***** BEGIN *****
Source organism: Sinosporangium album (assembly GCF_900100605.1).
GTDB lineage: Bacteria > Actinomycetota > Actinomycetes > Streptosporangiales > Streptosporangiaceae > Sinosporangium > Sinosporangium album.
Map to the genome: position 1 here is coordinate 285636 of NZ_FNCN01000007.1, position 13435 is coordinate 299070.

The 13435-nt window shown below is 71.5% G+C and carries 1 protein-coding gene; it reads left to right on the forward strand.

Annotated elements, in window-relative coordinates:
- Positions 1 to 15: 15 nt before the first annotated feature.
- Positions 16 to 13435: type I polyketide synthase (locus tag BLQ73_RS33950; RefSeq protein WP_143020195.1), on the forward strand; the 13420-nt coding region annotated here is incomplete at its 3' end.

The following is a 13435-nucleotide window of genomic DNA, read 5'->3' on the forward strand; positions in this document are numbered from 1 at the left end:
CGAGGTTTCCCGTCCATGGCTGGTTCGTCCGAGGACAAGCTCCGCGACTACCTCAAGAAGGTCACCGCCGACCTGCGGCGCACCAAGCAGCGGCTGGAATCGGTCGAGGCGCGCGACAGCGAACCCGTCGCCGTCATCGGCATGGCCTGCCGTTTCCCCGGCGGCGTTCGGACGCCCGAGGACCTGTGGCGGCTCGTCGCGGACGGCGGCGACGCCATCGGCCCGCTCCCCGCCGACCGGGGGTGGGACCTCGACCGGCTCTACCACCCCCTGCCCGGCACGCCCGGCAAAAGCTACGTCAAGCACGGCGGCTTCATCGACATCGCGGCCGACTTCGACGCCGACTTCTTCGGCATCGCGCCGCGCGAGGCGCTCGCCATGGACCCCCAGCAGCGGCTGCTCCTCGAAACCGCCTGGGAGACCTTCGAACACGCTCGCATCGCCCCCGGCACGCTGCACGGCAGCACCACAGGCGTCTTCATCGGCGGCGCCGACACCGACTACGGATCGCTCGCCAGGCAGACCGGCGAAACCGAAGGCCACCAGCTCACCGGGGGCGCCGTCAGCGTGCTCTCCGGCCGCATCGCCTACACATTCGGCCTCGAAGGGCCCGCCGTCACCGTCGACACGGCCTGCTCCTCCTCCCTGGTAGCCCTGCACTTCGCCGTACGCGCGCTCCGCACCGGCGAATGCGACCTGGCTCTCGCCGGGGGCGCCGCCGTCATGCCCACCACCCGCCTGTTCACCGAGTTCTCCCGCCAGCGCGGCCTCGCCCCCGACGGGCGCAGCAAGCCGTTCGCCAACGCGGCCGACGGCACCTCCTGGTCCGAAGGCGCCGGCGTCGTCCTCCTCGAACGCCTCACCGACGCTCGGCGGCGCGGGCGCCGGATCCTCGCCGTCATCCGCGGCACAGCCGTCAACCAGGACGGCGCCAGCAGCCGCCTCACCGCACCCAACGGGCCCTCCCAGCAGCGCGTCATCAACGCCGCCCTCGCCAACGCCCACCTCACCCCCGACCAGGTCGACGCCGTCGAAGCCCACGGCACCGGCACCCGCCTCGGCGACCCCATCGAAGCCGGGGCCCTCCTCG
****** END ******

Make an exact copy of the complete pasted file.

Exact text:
Source organism: Sinosporangium album (assembly GCF_900100605.1).
GTDB lineage: Bacteria > Actinomycetota > Actinomycetes > Streptosporangiales > Streptosporangiaceae > Sinosporangium > Sinosporangium album.
Map to the genome: position 1 here is coordinate 285636 of NZ_FNCN01000007.1, position 13435 is coordinate 299070.

The 13435-nt window shown below is 71.5% G+C and carries 1 protein-coding gene; it reads left to right on the forward strand.

Annotated elements, in window-relative coordinates:
- Positions 1 to 15: 15 nt before the first annotated feature.
- Positions 16 to 13435: type I polyketide synthase (locus tag BLQ73_RS33950; RefSeq protein WP_143020195.1), on the forward strand; the 13420-nt coding region annotated here is incomplete at its 3' end.

The following is a 13435-nucleotide window of genomic DNA, read 5'->3' on the forward strand; positions in this document are numbered from 1 at the left end:
CGAGGTTTCCCGTCCATGGCTGGTTCGTCCGAGGACAAGCTCCGCGACTACCTCAAGAAGGTCACCGCCGACCTGCGGCGCACCAAGCAGCGGCTGGAATCGGTCGAGGCGCGCGACAGCGAACCCGTCGCCGTCATCGGCATGGCCTGCCGTTTCCCCGGCGGCGTTCGGACGCCCGAGGACCTGTGGCGGCTCGTCGCGGACGGCGGCGACGCCATCGGCCCGCTCCCCGCCGACCGGGGGTGGGACCTCGACCGGCTCTACCACCCCCTGCCCGGCACGCCCGGCAAAAGCTACGTCAAGCACGGCGGCTTCATCGACATCGCGGCCGACTTCGACGCCGACTTCTTCGGCATCGCGCCGCGCGAGGCGCTCGCCATGGACCCCCAGCAGCGGCTGCTCCTCGAAACCGCCTGGGAGACCTTCGAACACGCTCGCATCGCCCCCGGCACGCTGCACGGCAGCACCACAGGCGTCTTCATCGGCGGCGCCGACACCGACTACGGATCGCTCGCCAGGCAGACCGGCGAAACCGAAGGCCACCAGCTCACCGGGGGCGCCGTCAGCGTGCTCTCCGGCCGCATCGCCTACACATTCGGCCTCGAAGGGCCCGCCGTCACCGTCGACACGGCCTGCTCCTCCTCCCTGGTAGCCCTGCACTTCGCCGTACGCGCGCTCCGCACCGGCGAATGCGACCTGGCTCTCGCCGGGGGCGCCGCCGTCATGCCCACCACCCGCCTGTTCACCGAGTTCTCCCGCCAGCGCGGCCTCGCCCCCGACGGGCGCAGCAAGCCGTTCGCCAACGCGGCCGACGGCACCTCCTGGTCCGAAGGCGCCGGCGTCGTCCTCCTCGAACGCCTCACCGACGCTCGGCGGCGCGGGCGCCGGATCCTCGCCGTCATCCGCGGCACAGCCGTCAACCAGGACGGCGCCAGCAGCCGCCTCACCGCACCCAACGGGCCCTCCCAGCAGCGCGTCATCAACGCCGCCCTCGCCAACGCCCACCTCACCCCCGACCAGGTCGACGCCGTCGAAGCCCACGGCACCGGCACCCGCCTCGGCGACCCCATCGAAGCCGGGGCCCTCCTCG